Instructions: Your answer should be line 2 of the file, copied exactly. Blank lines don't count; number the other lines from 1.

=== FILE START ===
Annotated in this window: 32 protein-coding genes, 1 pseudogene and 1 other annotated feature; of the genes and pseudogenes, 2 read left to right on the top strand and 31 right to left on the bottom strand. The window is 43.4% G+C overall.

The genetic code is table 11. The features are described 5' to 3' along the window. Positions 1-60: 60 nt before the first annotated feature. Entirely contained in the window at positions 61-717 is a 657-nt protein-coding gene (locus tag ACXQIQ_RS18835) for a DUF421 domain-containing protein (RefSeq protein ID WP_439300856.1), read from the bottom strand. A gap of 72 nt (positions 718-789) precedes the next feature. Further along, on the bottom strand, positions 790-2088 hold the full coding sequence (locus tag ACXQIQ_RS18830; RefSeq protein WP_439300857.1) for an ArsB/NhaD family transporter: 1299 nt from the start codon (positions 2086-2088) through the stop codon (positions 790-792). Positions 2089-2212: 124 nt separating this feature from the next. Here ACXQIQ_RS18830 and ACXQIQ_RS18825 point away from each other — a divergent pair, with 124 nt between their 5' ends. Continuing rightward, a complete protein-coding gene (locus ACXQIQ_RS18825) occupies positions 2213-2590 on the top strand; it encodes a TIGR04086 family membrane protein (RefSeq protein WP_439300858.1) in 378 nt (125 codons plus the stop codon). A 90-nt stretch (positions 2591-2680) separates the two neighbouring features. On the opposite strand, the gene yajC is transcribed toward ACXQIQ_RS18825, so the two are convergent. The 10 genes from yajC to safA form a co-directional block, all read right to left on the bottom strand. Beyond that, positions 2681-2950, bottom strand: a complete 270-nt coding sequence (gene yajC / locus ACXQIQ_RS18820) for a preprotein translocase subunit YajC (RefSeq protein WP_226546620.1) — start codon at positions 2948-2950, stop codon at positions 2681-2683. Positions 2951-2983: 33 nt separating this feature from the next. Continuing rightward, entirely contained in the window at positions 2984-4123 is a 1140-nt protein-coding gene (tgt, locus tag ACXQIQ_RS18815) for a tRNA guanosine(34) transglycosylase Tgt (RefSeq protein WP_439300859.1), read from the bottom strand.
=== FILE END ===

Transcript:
The genetic code is table 11. The features are described 5' to 3' along the window. Positions 1-60: 60 nt before the first annotated feature. Entirely contained in the window at positions 61-717 is a 657-nt protein-coding gene (locus tag ACXQIQ_RS18835) for a DUF421 domain-containing protein (RefSeq protein ID WP_439300856.1), read from the bottom strand. A gap of 72 nt (positions 718-789) precedes the next feature. Further along, on the bottom strand, positions 790-2088 hold the full coding sequence (locus tag ACXQIQ_RS18830; RefSeq protein WP_439300857.1) for an ArsB/NhaD family transporter: 1299 nt from the start codon (positions 2086-2088) through the stop codon (positions 790-792). Positions 2089-2212: 124 nt separating this feature from the next. Here ACXQIQ_RS18830 and ACXQIQ_RS18825 point away from each other — a divergent pair, with 124 nt between their 5' ends. Continuing rightward, a complete protein-coding gene (locus ACXQIQ_RS18825) occupies positions 2213-2590 on the top strand; it encodes a TIGR04086 family membrane protein (RefSeq protein WP_439300858.1) in 378 nt (125 codons plus the stop codon). A 90-nt stretch (positions 2591-2680) separates the two neighbouring features. On the opposite strand, the gene yajC is transcribed toward ACXQIQ_RS18825, so the two are convergent. The 10 genes from yajC to safA form a co-directional block, all read right to left on the bottom strand. Beyond that, positions 2681-2950, bottom strand: a complete 270-nt coding sequence (gene yajC / locus ACXQIQ_RS18820) for a preprotein translocase subunit YajC (RefSeq protein WP_226546620.1) — start codon at positions 2948-2950, stop codon at positions 2681-2683. Positions 2951-2983: 33 nt separating this feature from the next. Continuing rightward, entirely contained in the window at positions 2984-4123 is a 1140-nt protein-coding gene (tgt, locus tag ACXQIQ_RS18815) for a tRNA guanosine(34) transglycosylase Tgt (RefSeq protein WP_439300859.1), read from the bottom strand.